(JTA) — Just before Thanksgiving, a 5-4 majority of the U.S. Supreme Court forbade the state of New York from enforcing 10- or 25-person occupancy limits on religious organizations in places where COVID-19 cases are at their highest. In the case of Roman Catholic Diocese of Brooklyn v. Cuomo, the court agreed with the plaintiffs (including Agudath Israel of America, Agudath Israel of Kew Garden Hills and Agudath Israel of Madison, as well as Rabbi Yisroel Reisman and Steven Saphirstein) that the state was treating religious organizations harsher than “comparable secular facilities.” These restrictions, the unsigned majority opinion said, “strike at the very heart of the First Amendment’s guarantee of religious liberty.”
The ruling raised eyebrows in the legal community because it was an abrupt reversal for the high court, which issued two decisions earlier this year that let similar restrictions stand. But some in the Jewish community also focused on an offhand line in a concurrence by Justice Neil Gorsuch: “In “red zones,” houses of worship are all but closed — limited to a maximum of 10 people. In the Orthodox Jewish community that limit might operate to exclude all women, considering 10 men are necessary to establish a minyan, or a quorum.”
As a Jewish woman myself and a legal journalist, I find this hard to take seriously. It’s not the government’s pandemic restrictions that are holding back Jewish women but the pandemic itself. Rather than supporting Jewish women, Gorsuch’s decision is likely to harm our religious liberty.
I’ll start with the obvious reason: It’s bad for everybody, including Orthodox women, if the virus continues to spread. It’s undisputed among public health authorities that the kind of singing and chanting that’s typical in prayer services can negate any adherence to physical distance requirements. More cases mean more overwhelmed hospitals, more deaths far from loved ones, more COVID long-haulers. They also mean a longer time until virus levels are down enough to allow us to safely resume normal life.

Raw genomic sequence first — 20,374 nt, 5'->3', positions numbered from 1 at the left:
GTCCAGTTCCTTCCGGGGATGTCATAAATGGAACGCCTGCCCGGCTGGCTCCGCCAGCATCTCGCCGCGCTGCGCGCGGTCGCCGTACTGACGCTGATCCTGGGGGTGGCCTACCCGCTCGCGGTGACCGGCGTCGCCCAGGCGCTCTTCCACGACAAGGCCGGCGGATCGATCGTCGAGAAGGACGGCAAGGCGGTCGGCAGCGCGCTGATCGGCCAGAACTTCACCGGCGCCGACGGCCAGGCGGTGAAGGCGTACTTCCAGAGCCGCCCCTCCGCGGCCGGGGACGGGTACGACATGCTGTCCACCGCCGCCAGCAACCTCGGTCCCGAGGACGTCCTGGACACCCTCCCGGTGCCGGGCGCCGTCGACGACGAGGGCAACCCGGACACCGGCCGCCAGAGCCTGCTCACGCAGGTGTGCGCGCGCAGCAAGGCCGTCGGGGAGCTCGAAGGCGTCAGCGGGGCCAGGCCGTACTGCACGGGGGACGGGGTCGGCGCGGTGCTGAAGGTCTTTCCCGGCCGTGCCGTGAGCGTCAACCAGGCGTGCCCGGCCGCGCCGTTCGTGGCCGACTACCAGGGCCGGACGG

Just as significant, legal rulings set precedents, and the precedent this one sets is likely to be used in ways that are bad for the Jews.
For starters, this ruling takes a more expansive view of religious liberty than previously by the court. That includes the two cases in which the court allowed state virus restrictions to stand. Those decisions followed cases that had given state governments broad public health powers as long as they don’t violate the Constitution. That includes 1905’s Jacobson v. Massachusetts, the leading precedent allowing states to compel vaccination, which you’re likely to hear about again in 2021.
This case, by contrast, privileges religion over public health — even though, as Justice Sonia Sotomayor points out in her dissent, New York singled out religion only to provide its adherents more favorable treatment than similar secular gatherings, like indoor concerts. Gorsuch argues that religious services are disfavored compared to “essential businesses” like a bicycle shop or liquor store, but I’ve never been to a liquor store that lets customers hang around for several hours singing and drinking free coffee. Shuls, even with the shorter services, distancing and mask requirements many have now adopted, are just not the same as a quick errand to a retail store.